Gibbs said the company may return to the Aquada someday and try to make it street legal for U.S. buyers. In the meantime it’s planning eight personal sports vehicles based on the Quadski, including some with more seating and SUV-like proportions.

The company is also preparing to introduce the Phibian, a 30-foot long, 6.5-ton model, and the Humdinga, a 22-foot, 3.5-ton model, which are both intended for the military and first responders, Gibbs said. The company is looking for partners to produce those vehicles.


Similar news:

Sailing in Marin: World's largest sailboat owner has passion for finding leukemia and lymphoma cure

Click photo to enlarge

TOM PERKINS JOKES that in a 100 years, he’ll be best known for the 289-foot sailboat he built rather than his success as one of the most renowned venture capitalists in the country.

In 2000, Perkins set out to revolutionize yachting, to have the biggest sailboat with the most sail area of any boat in the world, sailed by only one person pushing some buttons. He did it, and the result was the famous Maltese Falcon.

Perkins of Belvedere is also known, however, for his philanthropic interests and in sailing circles specifically his role as honorary chairman of the Leukemia Cup Regatta, which combines his passion for sailing and finding a cure for leukemia and lymphoma, both forms of blood cancer.

Perkins lost his wife, Gerd, in 1994 to nonHodgkins lymphoma after 35 years of marriage, so the cause was already dear to his heart when he first heard about the Leukemia Cup Regatta, hosted by the San Francisco Yacht Club. In 2007, Perkins was the event VIP guest dinner speaker, and in 2008, he brought his Maltese Falcon — the world’s largest sailboat — to the bay to raise money for the Leukemia Cup.

The Leukemia Lymphoma Society’s vision is to create a world without blood cancer, and with 78 percent of funds it raises annually going to research, patient services and advocacy, LLS is on track. When LLS was founded in 1949, a blood cancer diagnosis was almost always fatal. LLS-funded

research has helped double, triple and in some cases even quadruple survival rates.

Under Perkin’s leadership, the LLS’ Leukemia Cup Regatta organized by the SFYC has raised more money than any other sailing benefit nationally, last year grossing more than $1 million.

Perkins has been a sailor since he was in high school. As he describes it, he was born into very modest circumstances and his parents didn’t have a boat, or college degrees or “anything like that.” He first sailed with a friend whose parents had a Lightning, a 19-foot dinghy, which they raced on Long Island Sound. While studying at the Massachusetts Institute of Technology he sailed Tech Dinghies, a little wooden Herreshoff design with a centerboard.

The first boat he owned was long after he graduated from Harvard Business School and started working in the Bay Area. He bought a Teak Lady, a 17-foot wooden sloop built for the 1937 World Expo.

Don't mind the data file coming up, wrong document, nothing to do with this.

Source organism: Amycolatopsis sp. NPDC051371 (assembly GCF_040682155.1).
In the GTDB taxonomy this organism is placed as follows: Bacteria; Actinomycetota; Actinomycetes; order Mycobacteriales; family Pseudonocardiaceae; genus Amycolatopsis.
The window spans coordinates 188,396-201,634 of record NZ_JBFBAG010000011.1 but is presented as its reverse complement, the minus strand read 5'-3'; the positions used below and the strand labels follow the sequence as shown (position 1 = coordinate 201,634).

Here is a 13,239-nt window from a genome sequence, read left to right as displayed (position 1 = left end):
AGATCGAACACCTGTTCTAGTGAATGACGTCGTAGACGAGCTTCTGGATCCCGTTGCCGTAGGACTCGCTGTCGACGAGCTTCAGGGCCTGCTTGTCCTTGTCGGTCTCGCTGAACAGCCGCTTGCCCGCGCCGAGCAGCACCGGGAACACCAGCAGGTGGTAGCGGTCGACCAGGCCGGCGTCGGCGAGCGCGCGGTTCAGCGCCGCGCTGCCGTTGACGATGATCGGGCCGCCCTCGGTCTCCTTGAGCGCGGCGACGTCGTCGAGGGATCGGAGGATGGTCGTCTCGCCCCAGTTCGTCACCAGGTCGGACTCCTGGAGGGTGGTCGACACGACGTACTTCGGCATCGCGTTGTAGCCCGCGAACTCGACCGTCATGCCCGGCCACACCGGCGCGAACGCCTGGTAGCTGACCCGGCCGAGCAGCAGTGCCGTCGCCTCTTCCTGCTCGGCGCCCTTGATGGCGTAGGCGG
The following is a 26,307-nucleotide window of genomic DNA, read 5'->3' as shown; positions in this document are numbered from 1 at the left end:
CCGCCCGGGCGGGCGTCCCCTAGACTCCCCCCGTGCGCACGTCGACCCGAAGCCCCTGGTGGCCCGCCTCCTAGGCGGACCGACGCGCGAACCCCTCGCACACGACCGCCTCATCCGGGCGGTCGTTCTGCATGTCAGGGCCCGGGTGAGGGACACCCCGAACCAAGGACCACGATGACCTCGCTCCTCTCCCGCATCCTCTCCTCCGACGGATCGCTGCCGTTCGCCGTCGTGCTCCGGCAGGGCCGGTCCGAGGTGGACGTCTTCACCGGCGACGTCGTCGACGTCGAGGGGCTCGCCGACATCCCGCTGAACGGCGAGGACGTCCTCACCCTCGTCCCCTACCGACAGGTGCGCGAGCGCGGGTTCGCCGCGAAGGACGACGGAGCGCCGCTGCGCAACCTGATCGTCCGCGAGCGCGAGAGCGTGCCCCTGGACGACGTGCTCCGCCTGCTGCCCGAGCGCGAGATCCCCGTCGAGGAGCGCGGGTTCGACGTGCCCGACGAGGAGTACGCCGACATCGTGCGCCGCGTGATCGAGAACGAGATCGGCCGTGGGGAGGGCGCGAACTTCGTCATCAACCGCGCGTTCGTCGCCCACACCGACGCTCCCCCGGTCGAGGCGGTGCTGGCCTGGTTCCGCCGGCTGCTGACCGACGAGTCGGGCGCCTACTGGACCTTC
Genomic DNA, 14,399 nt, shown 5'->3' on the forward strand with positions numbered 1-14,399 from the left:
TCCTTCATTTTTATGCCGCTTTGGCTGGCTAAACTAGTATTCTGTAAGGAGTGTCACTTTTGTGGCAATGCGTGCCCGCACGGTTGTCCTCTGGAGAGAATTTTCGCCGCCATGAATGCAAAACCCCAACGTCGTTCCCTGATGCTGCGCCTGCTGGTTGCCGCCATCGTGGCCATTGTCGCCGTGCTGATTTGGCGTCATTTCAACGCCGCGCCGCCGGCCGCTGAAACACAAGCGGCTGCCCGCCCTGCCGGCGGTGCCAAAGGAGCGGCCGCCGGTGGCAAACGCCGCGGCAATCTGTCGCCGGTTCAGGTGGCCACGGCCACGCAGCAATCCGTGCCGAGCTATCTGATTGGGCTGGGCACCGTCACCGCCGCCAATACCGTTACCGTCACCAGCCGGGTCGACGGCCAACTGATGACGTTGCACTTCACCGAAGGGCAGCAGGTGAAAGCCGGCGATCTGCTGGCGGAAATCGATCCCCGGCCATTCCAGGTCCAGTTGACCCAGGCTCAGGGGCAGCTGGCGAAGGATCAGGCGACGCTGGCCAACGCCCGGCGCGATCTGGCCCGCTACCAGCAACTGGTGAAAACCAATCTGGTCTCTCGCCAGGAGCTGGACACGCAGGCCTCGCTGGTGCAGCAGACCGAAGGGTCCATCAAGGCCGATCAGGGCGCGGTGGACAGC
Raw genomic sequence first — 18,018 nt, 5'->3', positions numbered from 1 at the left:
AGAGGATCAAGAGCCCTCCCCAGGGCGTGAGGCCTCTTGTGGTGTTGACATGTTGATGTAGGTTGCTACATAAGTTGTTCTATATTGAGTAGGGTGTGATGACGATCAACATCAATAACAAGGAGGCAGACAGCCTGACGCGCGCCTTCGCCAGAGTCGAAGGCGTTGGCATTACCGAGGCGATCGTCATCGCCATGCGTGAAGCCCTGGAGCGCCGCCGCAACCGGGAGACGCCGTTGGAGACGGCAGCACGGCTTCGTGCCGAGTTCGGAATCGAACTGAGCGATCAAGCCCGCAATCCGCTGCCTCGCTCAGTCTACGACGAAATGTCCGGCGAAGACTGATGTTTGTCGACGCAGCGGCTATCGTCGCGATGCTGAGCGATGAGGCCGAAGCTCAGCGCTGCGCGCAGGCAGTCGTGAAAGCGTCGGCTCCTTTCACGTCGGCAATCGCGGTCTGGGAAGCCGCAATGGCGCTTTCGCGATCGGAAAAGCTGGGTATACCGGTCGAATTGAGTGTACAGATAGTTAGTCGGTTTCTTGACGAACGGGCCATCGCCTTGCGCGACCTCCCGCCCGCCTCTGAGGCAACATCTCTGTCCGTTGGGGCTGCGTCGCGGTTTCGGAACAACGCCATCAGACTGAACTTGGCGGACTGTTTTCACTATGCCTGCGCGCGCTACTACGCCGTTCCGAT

“They were beautiful boats, not very fast, but that was all I could afford,” Perkins said. “I raced it and became very good in class,”

He moved on to an International One Design, the hot boat of the day in the late 50s on the Bay and around the world.

“It was such a jump from being the champion in the Teak Lady to joining the most competitive class in the bay. I never hired anybody to teach me — I just learned from my mistakes and ended up being pretty equal with Jake Wasser who dominated the fleet.”

As he became more successful in business, Perkins also bought Copperhead, a rare classic, 47-foot yawl designed by Philip Rhodes, which will race in the new Classic Yacht Class in the Leukemia Cup Regatta this weekend.

Copperhead proved very competitive and Perkins raced her mainly offshore until his wife who crewed with him had enough of the wet and cold. She suggested he buy a bigger boat so they could entertain their friends onboard.

That invitation from his wife — which took a nano second for Perkins to act on — set him on a course that introduced him to Fabio Perini, the world’s biggest builder of superyachts, and to another lifetime that involved owning some of the largest and fastest superyachts anywhere.

Perini first built Andromeda (138 feet) for Perkins, followed by Andromeda La Dea (154 feet), which Perkins and his wife owned for many years sailing around the world and also racing her. When his wife passed away, Perkins needed a distraction so he bought Mariette, a classic and very famous Hereshoff designed schooner that needed a lot of work, much of which Perkins did himself. He successfully raced Mariette, always doing the strategy and tactics himself.

“I have never used a professional,” Perkins said. “It doesn’t mean I didn’t have good crew — I didn’t pay them but I did wine and dine them.”

Perkins eventually became bored with the racing scene, particularly because he was the only owner who raced his own boat while most others hired pros. He turned his energies to developing the Maltese Falcon, a boat he was crazy about more for the technology that it encompassed than for its “hotel rooms,” and why wouldn’t he? He’s a physicist, an inventor who loves numbers and making things go fast.